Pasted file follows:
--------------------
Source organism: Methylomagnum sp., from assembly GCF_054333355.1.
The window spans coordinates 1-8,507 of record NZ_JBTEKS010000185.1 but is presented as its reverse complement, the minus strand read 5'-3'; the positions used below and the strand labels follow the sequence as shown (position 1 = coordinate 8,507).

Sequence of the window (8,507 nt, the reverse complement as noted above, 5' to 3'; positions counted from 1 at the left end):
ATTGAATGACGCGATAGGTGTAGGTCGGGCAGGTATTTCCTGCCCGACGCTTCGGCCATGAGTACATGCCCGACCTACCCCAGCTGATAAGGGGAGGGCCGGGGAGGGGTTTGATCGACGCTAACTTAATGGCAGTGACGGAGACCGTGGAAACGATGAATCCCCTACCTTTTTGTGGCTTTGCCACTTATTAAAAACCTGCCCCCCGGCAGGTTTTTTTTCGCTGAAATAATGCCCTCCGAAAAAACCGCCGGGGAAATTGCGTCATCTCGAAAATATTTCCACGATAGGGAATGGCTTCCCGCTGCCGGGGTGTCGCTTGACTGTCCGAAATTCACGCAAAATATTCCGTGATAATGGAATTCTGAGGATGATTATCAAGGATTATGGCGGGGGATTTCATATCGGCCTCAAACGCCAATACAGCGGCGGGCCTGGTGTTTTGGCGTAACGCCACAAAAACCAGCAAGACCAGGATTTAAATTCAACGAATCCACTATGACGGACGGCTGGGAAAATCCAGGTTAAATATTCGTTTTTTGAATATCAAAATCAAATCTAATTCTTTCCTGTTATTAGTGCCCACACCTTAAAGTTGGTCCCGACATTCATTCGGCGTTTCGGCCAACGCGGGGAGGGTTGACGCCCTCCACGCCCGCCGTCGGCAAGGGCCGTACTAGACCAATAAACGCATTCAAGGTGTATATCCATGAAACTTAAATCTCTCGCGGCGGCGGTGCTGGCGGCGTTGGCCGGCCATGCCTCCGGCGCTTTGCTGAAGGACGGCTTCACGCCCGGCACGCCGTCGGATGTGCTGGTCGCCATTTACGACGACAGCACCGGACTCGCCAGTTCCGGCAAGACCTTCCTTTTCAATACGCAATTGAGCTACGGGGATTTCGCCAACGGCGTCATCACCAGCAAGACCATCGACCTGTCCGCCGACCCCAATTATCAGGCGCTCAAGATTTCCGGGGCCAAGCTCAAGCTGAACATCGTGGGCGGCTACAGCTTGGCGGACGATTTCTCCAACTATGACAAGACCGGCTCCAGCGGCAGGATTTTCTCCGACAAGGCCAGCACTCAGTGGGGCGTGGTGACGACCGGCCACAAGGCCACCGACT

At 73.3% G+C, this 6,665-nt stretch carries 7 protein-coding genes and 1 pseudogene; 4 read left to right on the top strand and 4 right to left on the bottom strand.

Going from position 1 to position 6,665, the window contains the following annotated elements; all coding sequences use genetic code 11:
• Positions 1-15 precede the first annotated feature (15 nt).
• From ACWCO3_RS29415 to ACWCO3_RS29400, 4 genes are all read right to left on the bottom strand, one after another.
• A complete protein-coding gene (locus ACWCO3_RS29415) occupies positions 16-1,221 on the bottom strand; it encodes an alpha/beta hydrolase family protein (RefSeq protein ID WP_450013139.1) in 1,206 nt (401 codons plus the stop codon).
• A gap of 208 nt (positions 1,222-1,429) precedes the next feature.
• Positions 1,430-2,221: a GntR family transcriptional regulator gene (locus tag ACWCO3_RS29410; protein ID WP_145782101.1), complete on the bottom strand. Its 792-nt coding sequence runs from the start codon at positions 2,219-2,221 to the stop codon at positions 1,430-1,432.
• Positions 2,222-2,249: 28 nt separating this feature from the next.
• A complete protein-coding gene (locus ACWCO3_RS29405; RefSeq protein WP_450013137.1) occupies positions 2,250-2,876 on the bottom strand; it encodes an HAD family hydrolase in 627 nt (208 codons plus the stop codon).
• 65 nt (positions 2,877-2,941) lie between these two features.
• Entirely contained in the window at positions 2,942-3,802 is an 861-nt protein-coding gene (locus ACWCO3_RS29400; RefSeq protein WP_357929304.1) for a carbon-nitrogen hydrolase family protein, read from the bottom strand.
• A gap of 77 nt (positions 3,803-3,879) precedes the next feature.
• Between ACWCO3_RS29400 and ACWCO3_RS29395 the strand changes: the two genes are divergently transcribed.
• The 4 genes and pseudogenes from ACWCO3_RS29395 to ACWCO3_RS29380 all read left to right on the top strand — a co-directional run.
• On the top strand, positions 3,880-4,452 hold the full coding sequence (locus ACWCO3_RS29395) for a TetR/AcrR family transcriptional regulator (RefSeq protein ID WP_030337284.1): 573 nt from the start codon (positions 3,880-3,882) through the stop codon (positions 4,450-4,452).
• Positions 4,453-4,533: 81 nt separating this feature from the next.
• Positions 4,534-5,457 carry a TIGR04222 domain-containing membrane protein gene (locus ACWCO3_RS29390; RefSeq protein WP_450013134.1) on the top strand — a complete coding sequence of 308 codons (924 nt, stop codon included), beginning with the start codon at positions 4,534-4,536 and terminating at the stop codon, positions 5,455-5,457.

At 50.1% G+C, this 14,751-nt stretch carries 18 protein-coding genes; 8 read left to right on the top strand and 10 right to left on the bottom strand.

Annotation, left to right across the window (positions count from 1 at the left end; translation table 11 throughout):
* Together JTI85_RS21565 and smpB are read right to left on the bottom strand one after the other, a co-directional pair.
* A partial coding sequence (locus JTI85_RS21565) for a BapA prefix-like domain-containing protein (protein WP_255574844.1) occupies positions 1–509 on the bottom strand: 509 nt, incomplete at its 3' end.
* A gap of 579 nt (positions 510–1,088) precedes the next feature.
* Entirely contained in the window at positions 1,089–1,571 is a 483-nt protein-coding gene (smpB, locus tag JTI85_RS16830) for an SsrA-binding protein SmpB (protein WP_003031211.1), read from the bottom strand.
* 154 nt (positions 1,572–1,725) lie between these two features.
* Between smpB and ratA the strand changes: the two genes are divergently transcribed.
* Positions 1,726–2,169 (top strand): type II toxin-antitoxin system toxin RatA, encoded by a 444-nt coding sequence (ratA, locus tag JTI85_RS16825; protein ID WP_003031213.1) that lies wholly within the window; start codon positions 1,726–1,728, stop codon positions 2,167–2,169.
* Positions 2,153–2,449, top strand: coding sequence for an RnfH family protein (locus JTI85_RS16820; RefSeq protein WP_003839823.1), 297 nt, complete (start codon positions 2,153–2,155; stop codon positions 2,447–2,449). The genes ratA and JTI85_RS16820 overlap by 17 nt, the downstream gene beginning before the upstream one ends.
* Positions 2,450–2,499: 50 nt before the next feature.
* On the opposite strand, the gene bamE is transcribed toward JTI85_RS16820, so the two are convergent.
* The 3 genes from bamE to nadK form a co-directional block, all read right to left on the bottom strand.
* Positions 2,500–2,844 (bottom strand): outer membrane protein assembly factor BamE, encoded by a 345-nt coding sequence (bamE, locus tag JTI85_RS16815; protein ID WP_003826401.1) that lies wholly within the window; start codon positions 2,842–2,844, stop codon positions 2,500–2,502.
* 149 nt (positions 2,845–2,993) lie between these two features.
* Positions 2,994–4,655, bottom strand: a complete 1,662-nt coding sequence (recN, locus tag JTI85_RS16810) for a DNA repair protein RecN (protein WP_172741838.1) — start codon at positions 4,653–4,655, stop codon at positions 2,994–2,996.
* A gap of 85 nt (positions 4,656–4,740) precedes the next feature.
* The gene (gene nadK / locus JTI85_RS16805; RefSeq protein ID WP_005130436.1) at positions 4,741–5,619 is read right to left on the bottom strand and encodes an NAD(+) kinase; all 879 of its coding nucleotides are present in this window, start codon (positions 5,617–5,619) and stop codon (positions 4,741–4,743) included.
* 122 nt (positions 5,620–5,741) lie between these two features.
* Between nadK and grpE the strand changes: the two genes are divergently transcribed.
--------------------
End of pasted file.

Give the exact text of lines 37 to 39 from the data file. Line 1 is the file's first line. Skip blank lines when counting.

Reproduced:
* Positions 2,994–4,655, bottom strand: a complete 1,662-nt coding sequence (recN, locus tag JTI85_RS16810) for a DNA repair protein RecN (protein WP_172741838.1) — start codon at positions 4,653–4,655, stop codon at positions 2,994–2,996.
* A gap of 85 nt (positions 4,656–4,740) precedes the next feature.
* The gene (gene nadK / locus JTI85_RS16805; RefSeq protein ID WP_005130436.1) at positions 4,741–5,619 is read right to left on the bottom strand and encodes an NAD(+) kinase; all 879 of its coding nucleotides are present in this window, start codon (positions 5,617–5,619) and stop codon (positions 4,741–4,743) included.